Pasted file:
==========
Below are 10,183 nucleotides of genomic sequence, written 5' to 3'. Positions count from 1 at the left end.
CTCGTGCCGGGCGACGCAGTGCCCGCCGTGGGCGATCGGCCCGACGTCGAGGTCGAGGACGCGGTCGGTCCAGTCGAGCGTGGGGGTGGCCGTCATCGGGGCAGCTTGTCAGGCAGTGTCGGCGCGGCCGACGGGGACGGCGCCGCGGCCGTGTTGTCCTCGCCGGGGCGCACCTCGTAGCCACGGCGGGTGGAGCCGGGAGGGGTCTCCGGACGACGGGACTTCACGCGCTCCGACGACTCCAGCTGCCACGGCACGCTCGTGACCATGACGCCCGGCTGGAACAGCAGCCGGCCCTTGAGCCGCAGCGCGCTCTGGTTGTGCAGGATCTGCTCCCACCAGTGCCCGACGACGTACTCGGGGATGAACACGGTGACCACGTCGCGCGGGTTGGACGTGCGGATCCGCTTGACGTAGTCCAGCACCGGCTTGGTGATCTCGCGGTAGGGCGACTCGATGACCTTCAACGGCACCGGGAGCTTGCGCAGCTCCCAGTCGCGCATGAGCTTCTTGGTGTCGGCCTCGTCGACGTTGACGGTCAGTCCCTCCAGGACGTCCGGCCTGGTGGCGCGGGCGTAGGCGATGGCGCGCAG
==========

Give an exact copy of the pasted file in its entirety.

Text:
Below are 10,183 nucleotides of genomic sequence, written 5' to 3'. Positions count from 1 at the left end.
CTCGTGCCGGGCGACGCAGTGCCCGCCGTGGGCGATCGGCCCGACGTCGAGGTCGAGGACGCGGTCGGTCCAGTCGAGCGTGGGGGTGGCCGTCATCGGGGCAGCTTGTCAGGCAGTGTCGGCGCGGCCGACGGGGACGGCGCCGCGGCCGTGTTGTCCTCGCCGGGGCGCACCTCGTAGCCACGGCGGGTGGAGCCGGGAGGGGTCTCCGGACGACGGGACTTCACGCGCTCCGACGACTCCAGCTGCCACGGCACGCTCGTGACCATGACGCCCGGCTGGAACAGCAGCCGGCCCTTGAGCCGCAGCGCGCTCTGGTTGTGCAGGATCTGCTCCCACCAGTGCCCGACGACGTACTCGGGGATGAACACGGTGACCACGTCGCGCGGGTTGGACGTGCGGATCCGCTTGACGTAGTCCAGCACCGGCTTGGTGATCTCGCGGTAGGGCGACTCGATGACCTTCAACGGCACCGGGAGCTTGCGCAGCTCCCAGTCGCGCATGAGCTTCTTGGTGTCGGCCTCGTCGACGTTGACGGTCAGTCCCTCCAGGACGTCCGGCCTGGTGGCGCGGGCGTAGGCGATGGCGCGCAG